Done deal: Battersea Power Station sold to Malaysians
Malaysian consortium SP Setia and Sime Darby have exchanged contracts and snapped up Battersea Power Station for £400 million
The team, which also includes the Employees’ Pension Fund of Malaysia, finalised the deal yesterday 28 days after signing an exclusivity agreement to buy the 15-hectare riverside site last month (see below).
Overseen by Knight Frank and Ernst & Young Real Estate Corporate Finance, the purchase effectively ends Chelsea FC, developer Almacantar and KPF’s slim hopes of converting the iconic Grade II*-listed brick power station into a 60,000 football stadium.
Pictures released by agents Knight Frank to mark the exchange suggest the buyers will press ahead with the existing consent for the plot masterminded by Rafael Viñoly on behalf of previous developer Treasury Holdings. The deal could also mean the green light for a first phase, housing-led scheme design by Ian Simpson Architects.
However, asked about the next steps for the design and whether consented proposals would be taken forward, a spokesperson for Knight Frank added: ‘[The site] been sold unconditionally, so we wait to hear.’
Fergal O’Reilly, director at joint agent Ernst & Young Real Estate Corporate Finance, said: ‘The international marketing campaign has achieved a fantastic result, which some thought unlikely if not impossible, returning a number of highly credible bids from across the globe, and ultimately resulting in an exchange of contracts with the SP Setia consortium. The sale of Battersea Power Station (BPS) is testament to the continuing draw of London as a centre for global investment.’
Previous story (AJ 07.06.2012)
Malaysians land Battersea Power Station
SP Setia and Sime Darby have won the right to redevelop Battersea Power Station in south London
The Malaysia-based developers have entered an exclusivity agreement over the sale of the 15-hectare riverside site which has evaded redevelopment for the past 30 years.
Once completed, the £400 million deal would mark the fourth sale of the iconic Grade II*-listed brick power station since it shut in 1983.
In a statement, administrator Ernst and Young confirmed it was now ‘working towards a timely exchange and completion of the site and associated land.’
In a joint statement, the Malaysian developers said they would preserve the building’s façade and ‘iconic chimney stacks’ and were committed to extending the Northern Line. There is no mention of an architectural team on the bid.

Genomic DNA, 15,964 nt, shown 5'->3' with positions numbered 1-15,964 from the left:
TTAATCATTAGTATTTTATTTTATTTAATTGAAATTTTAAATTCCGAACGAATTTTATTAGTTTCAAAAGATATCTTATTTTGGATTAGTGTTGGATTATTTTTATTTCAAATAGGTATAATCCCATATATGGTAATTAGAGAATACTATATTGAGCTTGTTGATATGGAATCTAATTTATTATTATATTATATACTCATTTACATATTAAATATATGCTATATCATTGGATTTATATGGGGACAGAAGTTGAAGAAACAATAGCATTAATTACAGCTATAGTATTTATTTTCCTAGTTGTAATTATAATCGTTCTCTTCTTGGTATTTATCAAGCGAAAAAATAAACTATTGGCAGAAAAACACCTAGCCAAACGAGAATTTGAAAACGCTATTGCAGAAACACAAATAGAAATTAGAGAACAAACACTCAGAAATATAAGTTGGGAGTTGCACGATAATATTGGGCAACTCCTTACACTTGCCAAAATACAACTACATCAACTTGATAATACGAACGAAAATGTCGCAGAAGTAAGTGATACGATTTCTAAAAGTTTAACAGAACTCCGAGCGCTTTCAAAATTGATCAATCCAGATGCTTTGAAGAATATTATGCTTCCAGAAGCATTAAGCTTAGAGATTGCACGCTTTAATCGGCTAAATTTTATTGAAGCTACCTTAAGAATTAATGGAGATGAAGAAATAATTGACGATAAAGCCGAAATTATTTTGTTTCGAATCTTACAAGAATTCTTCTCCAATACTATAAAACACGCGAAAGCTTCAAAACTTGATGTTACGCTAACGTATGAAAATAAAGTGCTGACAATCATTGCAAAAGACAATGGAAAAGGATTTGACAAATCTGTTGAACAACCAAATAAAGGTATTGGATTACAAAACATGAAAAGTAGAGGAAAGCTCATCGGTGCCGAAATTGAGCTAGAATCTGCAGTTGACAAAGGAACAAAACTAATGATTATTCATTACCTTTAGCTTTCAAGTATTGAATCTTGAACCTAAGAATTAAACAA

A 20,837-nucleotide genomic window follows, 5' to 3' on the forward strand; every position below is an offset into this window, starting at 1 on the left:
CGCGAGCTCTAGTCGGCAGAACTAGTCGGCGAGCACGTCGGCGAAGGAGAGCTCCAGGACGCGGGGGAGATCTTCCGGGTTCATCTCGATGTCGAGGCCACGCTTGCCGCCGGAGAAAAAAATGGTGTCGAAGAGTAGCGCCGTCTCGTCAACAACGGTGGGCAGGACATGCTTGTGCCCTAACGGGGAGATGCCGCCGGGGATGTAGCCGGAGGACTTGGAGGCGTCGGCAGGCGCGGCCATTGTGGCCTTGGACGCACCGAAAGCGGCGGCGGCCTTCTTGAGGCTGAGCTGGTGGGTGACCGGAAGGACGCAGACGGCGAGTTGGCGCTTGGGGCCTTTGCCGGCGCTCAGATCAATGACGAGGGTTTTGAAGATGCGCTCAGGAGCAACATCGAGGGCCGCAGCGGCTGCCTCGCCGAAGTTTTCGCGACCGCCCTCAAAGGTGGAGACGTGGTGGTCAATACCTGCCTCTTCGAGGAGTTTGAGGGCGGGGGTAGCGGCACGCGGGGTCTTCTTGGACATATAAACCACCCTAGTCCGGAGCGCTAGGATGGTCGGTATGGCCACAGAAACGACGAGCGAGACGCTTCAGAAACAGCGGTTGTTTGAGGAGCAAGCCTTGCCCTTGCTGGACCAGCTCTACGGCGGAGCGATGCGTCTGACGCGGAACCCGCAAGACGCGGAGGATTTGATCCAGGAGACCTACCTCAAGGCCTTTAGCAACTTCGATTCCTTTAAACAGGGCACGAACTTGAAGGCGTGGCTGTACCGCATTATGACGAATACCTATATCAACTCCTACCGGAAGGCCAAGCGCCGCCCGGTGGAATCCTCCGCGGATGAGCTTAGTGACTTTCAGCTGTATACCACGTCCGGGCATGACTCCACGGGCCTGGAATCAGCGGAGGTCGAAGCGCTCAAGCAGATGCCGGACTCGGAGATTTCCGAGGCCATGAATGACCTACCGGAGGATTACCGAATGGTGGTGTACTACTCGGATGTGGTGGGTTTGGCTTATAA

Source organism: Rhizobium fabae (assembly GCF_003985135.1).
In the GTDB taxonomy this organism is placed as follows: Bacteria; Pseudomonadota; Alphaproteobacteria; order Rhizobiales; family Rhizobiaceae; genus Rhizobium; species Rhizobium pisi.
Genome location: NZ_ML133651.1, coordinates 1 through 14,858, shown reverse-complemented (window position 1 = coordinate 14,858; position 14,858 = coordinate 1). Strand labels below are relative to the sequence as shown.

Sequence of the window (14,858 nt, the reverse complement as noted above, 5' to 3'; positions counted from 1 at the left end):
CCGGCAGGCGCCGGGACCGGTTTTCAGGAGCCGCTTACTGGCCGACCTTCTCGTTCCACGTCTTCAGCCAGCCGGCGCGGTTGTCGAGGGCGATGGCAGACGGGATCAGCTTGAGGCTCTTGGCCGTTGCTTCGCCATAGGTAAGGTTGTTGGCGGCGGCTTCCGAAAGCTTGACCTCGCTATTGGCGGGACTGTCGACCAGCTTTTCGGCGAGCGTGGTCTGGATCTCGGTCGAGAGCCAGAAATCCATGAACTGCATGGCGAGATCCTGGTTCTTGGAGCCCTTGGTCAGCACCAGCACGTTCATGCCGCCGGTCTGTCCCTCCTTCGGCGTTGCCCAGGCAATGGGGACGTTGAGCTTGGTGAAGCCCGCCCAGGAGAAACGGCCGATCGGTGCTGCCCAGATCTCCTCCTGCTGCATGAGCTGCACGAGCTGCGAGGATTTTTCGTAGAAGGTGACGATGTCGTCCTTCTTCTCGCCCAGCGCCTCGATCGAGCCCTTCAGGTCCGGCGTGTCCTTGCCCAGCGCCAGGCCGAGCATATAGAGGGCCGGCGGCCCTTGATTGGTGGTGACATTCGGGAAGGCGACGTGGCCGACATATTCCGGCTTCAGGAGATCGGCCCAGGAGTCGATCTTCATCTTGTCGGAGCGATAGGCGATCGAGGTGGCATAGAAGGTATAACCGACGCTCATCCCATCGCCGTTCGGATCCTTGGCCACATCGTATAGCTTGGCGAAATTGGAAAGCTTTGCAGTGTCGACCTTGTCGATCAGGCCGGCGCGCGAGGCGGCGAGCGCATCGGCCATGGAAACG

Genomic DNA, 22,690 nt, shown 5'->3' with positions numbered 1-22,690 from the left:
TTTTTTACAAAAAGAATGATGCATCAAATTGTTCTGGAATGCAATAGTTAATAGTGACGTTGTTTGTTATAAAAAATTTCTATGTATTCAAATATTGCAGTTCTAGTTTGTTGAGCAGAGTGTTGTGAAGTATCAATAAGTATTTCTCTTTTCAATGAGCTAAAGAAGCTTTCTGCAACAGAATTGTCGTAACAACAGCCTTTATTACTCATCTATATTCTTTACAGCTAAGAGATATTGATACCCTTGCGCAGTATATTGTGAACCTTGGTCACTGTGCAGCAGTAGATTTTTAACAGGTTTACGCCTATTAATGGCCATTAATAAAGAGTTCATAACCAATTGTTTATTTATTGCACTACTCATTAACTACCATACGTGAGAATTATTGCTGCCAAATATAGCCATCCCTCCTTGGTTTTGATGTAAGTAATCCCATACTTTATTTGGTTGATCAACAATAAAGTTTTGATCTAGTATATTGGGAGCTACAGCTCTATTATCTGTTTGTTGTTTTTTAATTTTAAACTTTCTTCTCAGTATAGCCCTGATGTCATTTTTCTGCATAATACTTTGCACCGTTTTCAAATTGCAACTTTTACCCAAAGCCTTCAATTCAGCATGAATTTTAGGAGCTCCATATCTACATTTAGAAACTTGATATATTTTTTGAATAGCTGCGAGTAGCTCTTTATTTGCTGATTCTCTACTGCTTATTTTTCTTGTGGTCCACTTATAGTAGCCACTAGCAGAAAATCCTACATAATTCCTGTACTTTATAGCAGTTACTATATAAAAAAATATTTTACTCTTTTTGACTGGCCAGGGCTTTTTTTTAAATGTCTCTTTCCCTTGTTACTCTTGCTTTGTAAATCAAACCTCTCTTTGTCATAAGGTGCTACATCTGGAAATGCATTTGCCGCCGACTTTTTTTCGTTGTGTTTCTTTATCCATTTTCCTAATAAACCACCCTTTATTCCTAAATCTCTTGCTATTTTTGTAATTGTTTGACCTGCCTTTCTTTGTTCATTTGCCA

‘S P Setia and Sime Darby Property’s plans involve the development of a sustainable multi-use real estate regeneration project that will provide economic impetus for the creation of a new vibrant centre for south-west central London’, it said.
Developer Almacantar made a rival bid to transform the site into a new home for Chelsea Football Club and enlisted KPF and Rafael Vinoly to work up proposals.
Designed by Giles Gilbert Scott and completed between 1929 and 1955, the building has been the subject of successive failed redevelopment attempts including a theme park. The latest attempt, also masterplanned by Vinoly, went into administration late last year forcing the site to go on sale on the open market for the first time in its history.
S P Setia and Sime Darby have yet to announce an architect for the project. It is understood the developers would work within the site’s existing Vinoly-masterplanned planning consent for mixed-use development which was won in 2010
Neil Bennett previously told the AJ: ‘We understand [SP Setia] are going to go ahead broadly with the [Viñoly] scheme but with a much less dense quantum. They are a Malaysian-based firm and they are looking at the scheme from an Asian Perspective and looking at more higher per-sale costs.’
Wandsworth Council leader Ravi Govindia said: ‘There is still some way to go but this is potentially very good news. The power station is one of the biggest development opportunities in Nine Elms and key to extending the Northern Line into Battersea.
‘We’re making tremendous progress towards transforming this old industrial stretch of the South Bank which will provide up to 25,000 new jobs for London. It’s important that this site and its iconic building are not left behind and that a developer is brought in who understands our vision for the new Nine Elms.’
Helen Fisher, programme director at Nine Elms on the South Bank, said the announcement was an ‘important step forward’ in securing the long-term future of the area.